Nutrition research informed by policy needs, will have greater impact.
Nutrition and diet policies, like the Dietary Guidelines for Americans, are based on a body of scientific evidence built from many individual research studies. In a commentary in The Lancet, Drs. Kelly Brownell, from Duke University, and Christina Robert, from Harvard University, advocate for enhancing links between science and policy (Brownell, 2015) citing that “only a small proportion of research has the policy impact it might have.”
“We define strategic science as research designed to address gaps in knowledge important to policy decisions, derived from the reciprocal flow of information between researchers and policy makers…”
They proposed a four-step, reciprocal model to impactful science.
- “Identify change agents and create reciprocal information flow between researchers and these actors”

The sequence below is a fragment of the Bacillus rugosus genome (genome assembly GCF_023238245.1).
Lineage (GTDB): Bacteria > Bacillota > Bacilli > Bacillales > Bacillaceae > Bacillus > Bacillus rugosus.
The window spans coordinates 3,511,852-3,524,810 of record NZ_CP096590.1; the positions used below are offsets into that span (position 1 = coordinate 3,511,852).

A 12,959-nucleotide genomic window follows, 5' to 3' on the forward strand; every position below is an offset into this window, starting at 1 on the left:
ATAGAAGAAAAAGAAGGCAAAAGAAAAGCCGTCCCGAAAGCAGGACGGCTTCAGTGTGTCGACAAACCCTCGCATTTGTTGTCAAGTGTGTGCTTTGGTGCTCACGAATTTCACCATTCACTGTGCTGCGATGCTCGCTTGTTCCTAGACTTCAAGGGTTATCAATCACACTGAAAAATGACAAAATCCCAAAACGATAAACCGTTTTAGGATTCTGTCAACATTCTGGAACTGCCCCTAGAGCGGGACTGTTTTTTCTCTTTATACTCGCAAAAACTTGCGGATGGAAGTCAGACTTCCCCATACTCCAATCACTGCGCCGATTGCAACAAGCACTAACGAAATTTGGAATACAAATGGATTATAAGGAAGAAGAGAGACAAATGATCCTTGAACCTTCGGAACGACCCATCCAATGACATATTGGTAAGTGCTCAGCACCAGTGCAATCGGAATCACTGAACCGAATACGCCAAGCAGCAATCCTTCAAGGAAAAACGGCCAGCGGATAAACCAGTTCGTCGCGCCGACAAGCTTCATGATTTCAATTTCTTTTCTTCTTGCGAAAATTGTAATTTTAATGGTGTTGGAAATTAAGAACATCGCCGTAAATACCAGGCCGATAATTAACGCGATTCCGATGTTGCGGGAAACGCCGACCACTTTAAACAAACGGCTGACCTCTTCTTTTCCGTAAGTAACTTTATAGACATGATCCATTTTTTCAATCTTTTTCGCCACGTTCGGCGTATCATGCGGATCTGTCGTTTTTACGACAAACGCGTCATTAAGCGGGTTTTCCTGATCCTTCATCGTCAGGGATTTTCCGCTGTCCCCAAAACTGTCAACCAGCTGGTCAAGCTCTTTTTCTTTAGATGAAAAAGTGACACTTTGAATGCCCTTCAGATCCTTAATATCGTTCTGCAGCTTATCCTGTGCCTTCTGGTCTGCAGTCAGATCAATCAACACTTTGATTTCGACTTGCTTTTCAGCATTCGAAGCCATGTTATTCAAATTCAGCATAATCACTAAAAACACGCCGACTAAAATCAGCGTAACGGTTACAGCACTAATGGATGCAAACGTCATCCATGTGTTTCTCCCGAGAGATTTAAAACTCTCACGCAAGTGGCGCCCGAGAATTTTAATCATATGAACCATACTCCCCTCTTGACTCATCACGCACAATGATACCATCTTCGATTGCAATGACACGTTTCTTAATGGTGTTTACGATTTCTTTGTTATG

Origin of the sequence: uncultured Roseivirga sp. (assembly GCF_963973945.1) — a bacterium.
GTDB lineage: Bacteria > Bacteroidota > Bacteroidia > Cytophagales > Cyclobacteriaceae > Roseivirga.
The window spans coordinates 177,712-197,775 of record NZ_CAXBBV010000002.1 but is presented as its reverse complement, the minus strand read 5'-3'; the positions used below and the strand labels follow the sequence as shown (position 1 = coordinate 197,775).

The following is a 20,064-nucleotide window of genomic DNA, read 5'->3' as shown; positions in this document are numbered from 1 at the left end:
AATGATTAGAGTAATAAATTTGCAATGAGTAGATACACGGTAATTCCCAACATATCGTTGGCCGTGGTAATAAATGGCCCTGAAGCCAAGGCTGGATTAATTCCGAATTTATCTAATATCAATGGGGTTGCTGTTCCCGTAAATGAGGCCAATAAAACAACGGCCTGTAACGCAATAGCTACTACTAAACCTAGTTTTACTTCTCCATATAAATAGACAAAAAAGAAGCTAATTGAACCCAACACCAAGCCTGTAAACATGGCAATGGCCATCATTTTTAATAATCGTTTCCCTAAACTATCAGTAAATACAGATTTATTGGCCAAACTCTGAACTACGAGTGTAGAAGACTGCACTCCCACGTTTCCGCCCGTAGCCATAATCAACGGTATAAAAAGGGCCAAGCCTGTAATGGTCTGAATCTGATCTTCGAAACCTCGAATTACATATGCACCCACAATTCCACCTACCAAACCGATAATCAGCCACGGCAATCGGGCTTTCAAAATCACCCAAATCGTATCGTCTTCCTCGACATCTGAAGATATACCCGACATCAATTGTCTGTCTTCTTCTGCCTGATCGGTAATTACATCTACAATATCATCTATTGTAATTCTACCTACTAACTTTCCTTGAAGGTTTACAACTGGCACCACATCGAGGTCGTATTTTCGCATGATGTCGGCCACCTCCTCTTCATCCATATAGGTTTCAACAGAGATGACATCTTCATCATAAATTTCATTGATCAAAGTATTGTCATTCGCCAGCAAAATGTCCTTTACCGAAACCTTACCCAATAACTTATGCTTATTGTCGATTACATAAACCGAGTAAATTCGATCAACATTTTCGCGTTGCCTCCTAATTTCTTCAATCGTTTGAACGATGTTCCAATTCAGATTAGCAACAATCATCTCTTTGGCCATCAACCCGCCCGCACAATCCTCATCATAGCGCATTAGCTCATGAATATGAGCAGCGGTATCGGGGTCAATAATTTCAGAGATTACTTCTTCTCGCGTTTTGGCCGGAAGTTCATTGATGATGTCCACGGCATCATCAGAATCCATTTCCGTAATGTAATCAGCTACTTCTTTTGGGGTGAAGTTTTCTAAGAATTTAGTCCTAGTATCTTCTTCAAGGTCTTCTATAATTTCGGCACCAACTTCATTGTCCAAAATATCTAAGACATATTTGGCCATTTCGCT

- “[D]evelop strategic questions… that need to be addressed for the policy process to be fully informed”
- “[U]ndertake strategic studies…” with strategic policy informed questions driving “research designs, hypotheses, and analyses.”
- “Shortening the review and publication process … to bring research in step with the real-time needs of policy makers.”
In summary, Brownell and Roberto point out the:
“unrealised potential to contribute to the common good by having the evidence base communicated more effectively to policy makers, and for scientists to be aware of the important questions in the policy world.”
Better interaction between researchers and policy domains would improve the speed by which long-standing, as well as new questions about nutrition and health, are translated into policies and advice for the public. Nutrition researchers can start by informing their research programs based on stated gaps in policy documents, like the Dietary Guidelines Advisory Committee 2015.
Brownell, KD and CA Roberto. “Strategic science with policy impact“. The Lancet. February 18, 2015.
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